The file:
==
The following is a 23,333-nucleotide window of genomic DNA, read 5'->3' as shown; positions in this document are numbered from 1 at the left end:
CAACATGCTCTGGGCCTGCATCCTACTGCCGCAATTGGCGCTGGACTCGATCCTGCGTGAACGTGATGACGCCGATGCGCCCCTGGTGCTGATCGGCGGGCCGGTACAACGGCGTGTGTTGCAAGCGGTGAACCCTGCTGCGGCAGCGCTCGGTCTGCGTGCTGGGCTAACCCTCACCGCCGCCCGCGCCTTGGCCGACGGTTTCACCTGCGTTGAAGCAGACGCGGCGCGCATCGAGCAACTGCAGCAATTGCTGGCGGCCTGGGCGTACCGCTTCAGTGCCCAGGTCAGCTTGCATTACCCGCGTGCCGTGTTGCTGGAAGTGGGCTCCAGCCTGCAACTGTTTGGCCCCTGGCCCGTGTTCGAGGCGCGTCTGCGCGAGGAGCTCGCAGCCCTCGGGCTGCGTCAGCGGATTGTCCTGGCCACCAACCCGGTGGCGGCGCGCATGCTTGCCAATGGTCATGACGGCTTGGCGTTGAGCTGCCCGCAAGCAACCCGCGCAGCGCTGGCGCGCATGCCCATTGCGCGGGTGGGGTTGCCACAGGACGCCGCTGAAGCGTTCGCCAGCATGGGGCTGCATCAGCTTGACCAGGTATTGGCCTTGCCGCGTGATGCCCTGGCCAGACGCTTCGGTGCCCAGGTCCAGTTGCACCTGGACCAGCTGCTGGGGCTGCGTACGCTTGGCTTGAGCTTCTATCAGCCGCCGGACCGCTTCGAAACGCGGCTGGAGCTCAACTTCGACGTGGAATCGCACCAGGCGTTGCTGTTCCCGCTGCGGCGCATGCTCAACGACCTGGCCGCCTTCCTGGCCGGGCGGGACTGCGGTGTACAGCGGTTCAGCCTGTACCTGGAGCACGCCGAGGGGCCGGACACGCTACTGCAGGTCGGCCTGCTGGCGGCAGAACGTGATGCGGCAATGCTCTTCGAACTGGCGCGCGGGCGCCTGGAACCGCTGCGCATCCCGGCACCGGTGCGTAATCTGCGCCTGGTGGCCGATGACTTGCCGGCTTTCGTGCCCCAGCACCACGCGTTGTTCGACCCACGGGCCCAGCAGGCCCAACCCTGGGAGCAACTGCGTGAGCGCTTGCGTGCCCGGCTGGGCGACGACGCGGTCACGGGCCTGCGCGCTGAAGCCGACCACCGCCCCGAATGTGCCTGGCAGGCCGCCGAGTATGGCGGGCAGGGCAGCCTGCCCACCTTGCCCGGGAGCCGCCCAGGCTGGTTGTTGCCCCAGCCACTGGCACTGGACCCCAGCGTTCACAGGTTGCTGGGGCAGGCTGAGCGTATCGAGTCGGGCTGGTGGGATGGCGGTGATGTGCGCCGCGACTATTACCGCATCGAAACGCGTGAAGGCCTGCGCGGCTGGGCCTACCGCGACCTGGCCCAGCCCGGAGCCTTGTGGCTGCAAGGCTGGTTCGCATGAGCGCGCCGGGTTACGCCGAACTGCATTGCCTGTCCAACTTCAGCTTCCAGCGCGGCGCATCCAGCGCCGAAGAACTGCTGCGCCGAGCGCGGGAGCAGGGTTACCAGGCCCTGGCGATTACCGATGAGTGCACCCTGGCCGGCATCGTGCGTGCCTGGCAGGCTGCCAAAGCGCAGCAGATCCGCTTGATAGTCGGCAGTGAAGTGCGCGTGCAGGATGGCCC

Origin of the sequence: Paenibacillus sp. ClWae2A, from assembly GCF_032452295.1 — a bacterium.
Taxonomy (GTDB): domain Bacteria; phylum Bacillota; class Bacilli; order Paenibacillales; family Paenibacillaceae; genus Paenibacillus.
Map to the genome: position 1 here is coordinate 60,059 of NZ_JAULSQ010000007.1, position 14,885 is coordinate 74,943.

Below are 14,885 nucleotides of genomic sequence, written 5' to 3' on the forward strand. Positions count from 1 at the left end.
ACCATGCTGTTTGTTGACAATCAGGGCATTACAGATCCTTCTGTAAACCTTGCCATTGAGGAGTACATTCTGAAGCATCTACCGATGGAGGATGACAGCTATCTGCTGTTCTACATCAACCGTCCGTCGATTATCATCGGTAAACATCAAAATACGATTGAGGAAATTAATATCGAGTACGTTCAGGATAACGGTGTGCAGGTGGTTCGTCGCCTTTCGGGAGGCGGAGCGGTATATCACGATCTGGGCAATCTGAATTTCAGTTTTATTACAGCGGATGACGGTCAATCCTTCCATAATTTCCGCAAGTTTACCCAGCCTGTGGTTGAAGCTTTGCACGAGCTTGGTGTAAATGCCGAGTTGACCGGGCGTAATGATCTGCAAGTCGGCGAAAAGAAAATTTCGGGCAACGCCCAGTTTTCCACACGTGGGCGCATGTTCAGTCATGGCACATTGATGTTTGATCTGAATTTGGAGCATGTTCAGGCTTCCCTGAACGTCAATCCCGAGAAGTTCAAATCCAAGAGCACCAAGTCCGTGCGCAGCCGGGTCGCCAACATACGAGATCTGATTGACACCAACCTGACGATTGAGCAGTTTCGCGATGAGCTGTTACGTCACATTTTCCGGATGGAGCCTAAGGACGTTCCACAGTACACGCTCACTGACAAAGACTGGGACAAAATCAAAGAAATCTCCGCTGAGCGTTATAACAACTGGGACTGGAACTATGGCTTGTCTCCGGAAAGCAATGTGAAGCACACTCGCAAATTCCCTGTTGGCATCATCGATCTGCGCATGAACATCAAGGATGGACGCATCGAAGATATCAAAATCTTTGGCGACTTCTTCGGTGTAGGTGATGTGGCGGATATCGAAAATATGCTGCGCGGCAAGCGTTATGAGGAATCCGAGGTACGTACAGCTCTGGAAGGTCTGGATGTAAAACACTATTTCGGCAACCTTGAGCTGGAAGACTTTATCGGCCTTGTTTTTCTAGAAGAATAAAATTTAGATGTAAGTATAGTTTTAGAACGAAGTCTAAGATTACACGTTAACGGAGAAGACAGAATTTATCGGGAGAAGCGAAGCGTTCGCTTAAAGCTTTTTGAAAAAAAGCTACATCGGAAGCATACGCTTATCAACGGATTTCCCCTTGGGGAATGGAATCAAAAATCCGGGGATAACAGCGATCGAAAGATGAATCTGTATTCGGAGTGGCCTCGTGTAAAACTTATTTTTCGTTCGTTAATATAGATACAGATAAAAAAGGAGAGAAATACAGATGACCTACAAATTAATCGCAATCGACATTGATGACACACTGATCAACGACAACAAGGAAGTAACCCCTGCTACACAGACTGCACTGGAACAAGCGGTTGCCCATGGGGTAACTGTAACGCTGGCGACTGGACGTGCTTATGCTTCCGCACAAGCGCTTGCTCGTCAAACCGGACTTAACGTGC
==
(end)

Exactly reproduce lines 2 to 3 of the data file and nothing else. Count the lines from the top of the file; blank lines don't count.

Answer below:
CAACATGCTCTGGGCCTGCATCCTACTGCCGCAATTGGCGCTGGACTCGATCCTGCGTGAACGTGATGACGCCGATGCGCCCCTGGTGCTGATCGGCGGGCCGGTACAACGGCGTGTGTTGCAAGCGGTGAACCCTGCTGCGGCAGCGCTCGGTCTGCGTGCTGGGCTAACCCTCACCGCCGCCCGCGCCTTGGCCGACGGTTTCACCTGCGTTGAAGCAGACGCGGCGCGCATCGAGCAACTGCAGCAATTGCTGGCGGCCTGGGCGTACCGCTTCAGTGCCCAGGTCAGCTTGCATTACCCGCGTGCCGTGTTGCTGGAAGTGGGCTCCAGCCTGCAACTGTTTGGCCCCTGGCCCGTGTTCGAGGCGCGTCTGCGCGAGGAGCTCGCAGCCCTCGGGCTGCGTCAGCGGATTGTCCTGGCCACCAACCCGGTGGCGGCGCGCATGCTTGCCAATGGTCATGACGGCTTGGCGTTGAGCTGCCCGCAAGCAACCCGCGCAGCGCTGGCGCGCATGCCCATTGCGCGGGTGGGGTTGCCACAGGACGCCGCTGAAGCGTTCGCCAGCATGGGGCTGCATCAGCTTGACCAGGTATTGGCCTTGCCGCGTGATGCCCTGGCCAGACGCTTCGGTGCCCAGGTCCAGTTGCACCTGGACCAGCTGCTGGGGCTGCGTACGCTTGGCTTGAGCTTCTATCAGCCGCCGGACCGCTTCGAAACGCGGCTGGAGCTCAACTTCGACGTGGAATCGCACCAGGCGTTGCTGTTCCCGCTGCGGCGCATGCTCAACGACCTGGCCGCCTTCCTGGCCGGGCGGGACTGCGGTGTACAGCGGTTCAGCCTGTACCTGGAGCACGCCGAGGGGCCGGACACGCTACTGCAGGTCGGCCTGCTGGCGGCAGAACGTGATGCGGCAATGCTCTTCGAACTGGCGCGCGGGCGCCTGGAACCGCTGCGCATCCCGGCACCGGTGCGTAATCTGCGCCTGGTGGCCGATGACTTGCCGGCTTTCGTGCCCCAGCACCACGCGTTGTTCGACCCACGGGCCCAGCAGGCCCAACCCTGGGAGCAACTGCGTGAGCGCTTGCGTGCCCGGCTGGGCGACGACGCGGTCACGGGCCTGCGCGCTGAAGCCGACCACCGCCCCGAATGTGCCTGGCAGGCCGCCGAGTATGGCGGGCAGGGCAGCCTGCCCACCTTGCCCGGGAGCCGCCCAGGCTGGTTGTTGCCCCAGCCACTGGCACTGGACCCCAGCGTTCACAGGTTGCTGGGGCAGGCTGAGCGTATCGAGTCGGGCTGGTGGGATGGCGGTGATGTGCGCCGCGACTATTACCGCATCGAAACGCGTGAAGGCCTGCGCGGCTGGGCCTACCGCGACCTGGCCCAGCCCGGAGCCTTGTGGCTGCAAGGCTGGTTCGCATGAGCGCGCCGGGTTACGCCGAACTGCATTGCCTGTCCAACTTCAGCTTCCAGCGCGGCGCATCCAGCGCCGAAGAACTGCTGCGCCGAGCGCGGGAGCAGGGTTACCAGGCCCTGGCGATTACCGATGAGTGCACCCTGGCCGGCATCGTGCGTGCCTGGCAGGCTGCCAAAGCGCAGCAGATCCGCTTGATAGTCGGCAGTGAAGTGCGCGTGCAGGATGGCCC

Origin of the sequence: Paenibacillus sp. ClWae2A, from assembly GCF_032452295.1 — a bacterium.